Money-saving tips for baby shopping

Check out these top tips for saving money and spending wisely when you’re shopping for a new baby – all from parents who’ve been through it and know exactly where the savings can be made.

Ask around

“When you’re pregnant you feel like you want to buy everything. I did, but ended up not using half of it. Like the Moses basket, the baby bath and all the cute newborn outfits. Now I wish I’d saved my money and just bought a bagful of muslin squares and a few plain babygrows.” – Gina

Think before you buy

Did you know?

Some new parents spend over £10,000 (including childcare) in their baby’s first year, but lots of us do it for much less.

“Before you buy something big and expensive, think really carefully about how you’d use it. I spent £600 on a travel system that was too bulky for the boot of my car and too awkward to get on the bus. I ended up using it twice, then getting a cheap buggy instead.” – Marcia

Read product reviews on sites like Amazon or Mumsnet before you buy

Buy second hand

“Get as much as you can second hand. I got a nearly-new play gym in my local charity shop for £8 and saw the same one later in the shops for £50. I also got a pram on eBay for a third of the retail price.” – Annika

Look out for local second-hand bargains on Ebay or Gumtree

Shop around

“If you do buy anything new don’t ever pay the full price – you don’t need to. Shop in the sales – there’s always a sale on somewhere. Also don’t think you have to get everything in high-street baby shops. There’s loads of baby stuff you can get cheaper in the supermarkets and on websites.” – Jon

Price comparison website Bumdeal says you could save as much as £11 a week on nappies by shopping around online.

Consider reusable nappies

Parents in England and Wales spend roughly half a billion a year on disposable nappies, but could save upwards of £150 by using reusable nappies, according to estimates by real nappy information service Go Real.

Reusable nappies are not for everybody and some like to use a mixture of reusable and disposable, which has an impact on cost savings.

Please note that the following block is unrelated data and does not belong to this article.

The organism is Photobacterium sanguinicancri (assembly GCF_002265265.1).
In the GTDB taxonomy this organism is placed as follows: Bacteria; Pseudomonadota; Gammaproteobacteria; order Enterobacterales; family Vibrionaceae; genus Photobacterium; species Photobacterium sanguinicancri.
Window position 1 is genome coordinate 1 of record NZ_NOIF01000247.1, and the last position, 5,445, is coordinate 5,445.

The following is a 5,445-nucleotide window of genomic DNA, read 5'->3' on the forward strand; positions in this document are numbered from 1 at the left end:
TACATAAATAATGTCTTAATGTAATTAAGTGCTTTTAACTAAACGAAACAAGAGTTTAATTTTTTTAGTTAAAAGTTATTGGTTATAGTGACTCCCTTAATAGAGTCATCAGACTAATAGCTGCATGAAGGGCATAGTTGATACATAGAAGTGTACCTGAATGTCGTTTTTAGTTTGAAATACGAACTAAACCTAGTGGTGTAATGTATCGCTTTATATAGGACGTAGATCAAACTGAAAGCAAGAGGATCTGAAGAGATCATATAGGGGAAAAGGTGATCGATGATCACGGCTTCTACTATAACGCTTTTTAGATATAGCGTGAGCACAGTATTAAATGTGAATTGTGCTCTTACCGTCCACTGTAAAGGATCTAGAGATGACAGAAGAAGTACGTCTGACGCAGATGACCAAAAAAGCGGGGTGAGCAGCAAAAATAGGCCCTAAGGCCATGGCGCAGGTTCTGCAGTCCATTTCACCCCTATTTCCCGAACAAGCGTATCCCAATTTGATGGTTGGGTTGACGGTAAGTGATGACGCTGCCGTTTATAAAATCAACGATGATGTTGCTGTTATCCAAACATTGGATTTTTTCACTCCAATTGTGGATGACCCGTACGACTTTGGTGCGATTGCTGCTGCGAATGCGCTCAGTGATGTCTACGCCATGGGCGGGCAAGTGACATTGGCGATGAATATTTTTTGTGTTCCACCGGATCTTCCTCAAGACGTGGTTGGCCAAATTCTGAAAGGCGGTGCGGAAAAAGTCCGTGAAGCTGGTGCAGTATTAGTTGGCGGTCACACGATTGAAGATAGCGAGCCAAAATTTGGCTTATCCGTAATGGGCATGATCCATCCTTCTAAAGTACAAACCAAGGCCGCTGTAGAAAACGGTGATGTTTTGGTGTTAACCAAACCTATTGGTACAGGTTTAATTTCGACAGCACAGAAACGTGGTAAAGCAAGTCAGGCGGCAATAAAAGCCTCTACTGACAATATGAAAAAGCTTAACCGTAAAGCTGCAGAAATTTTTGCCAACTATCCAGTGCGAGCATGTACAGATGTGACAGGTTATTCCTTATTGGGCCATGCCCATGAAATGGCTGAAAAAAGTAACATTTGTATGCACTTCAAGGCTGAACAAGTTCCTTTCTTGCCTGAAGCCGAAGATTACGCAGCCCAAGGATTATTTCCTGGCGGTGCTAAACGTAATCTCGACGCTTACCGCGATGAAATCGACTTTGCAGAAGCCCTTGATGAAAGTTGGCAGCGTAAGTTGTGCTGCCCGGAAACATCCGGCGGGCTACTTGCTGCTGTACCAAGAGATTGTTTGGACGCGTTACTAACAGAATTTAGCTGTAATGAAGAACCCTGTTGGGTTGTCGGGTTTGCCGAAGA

Your local council may even have a ‘real nappy’ incentive in the form of cashback, free samples or vouchers.

For more information visit Which? and Go Realopens in new window

Borrow stuff

“Don’t be afraid to ask family and friends if they’ve got any spare baby things you can borrow. You can always give it back to them if they ever need it again. Most of the people I asked were happy to see their stuff being put to good use.” – Alicia

Don’t stockpile

“Don’t bother stockpiling anything, not even nappies or wipes, because you don’t know what you’re going to need. I bought loads of nappies only to find that I preferred a different brand. It’s better just to buy enough for the first few days and start putting away some money each week instead.” – Katya

Make the most of freebies

“Join all the baby clubs you can – the supermarkets all have them and the baby food and nappy companies too. You get free samples and vouchers from them all.” – Beth

Don’t go baby clothes shopping

“Don’t buy lots of baby clothes. You only need to get one set of vests, sleep suits, etc in newborn size. The baby will grow out of them so quickly. And people are very generous when you have a baby. Everyone seems to love buying baby clothes.” – Leona

Re-sell anything you don’t need

“If you’re buying baby equipment, hang on to the boxes if you’ve got the space. Also, don’t take the labels off new baby clothes until you use them (you’ll be surprised how many tiny outfits don’t get worn). These will mean you can get a better price when you sell them on. But make sure you really won’t need them again. You don’t want to buy it all again if you have another baby.” – Louise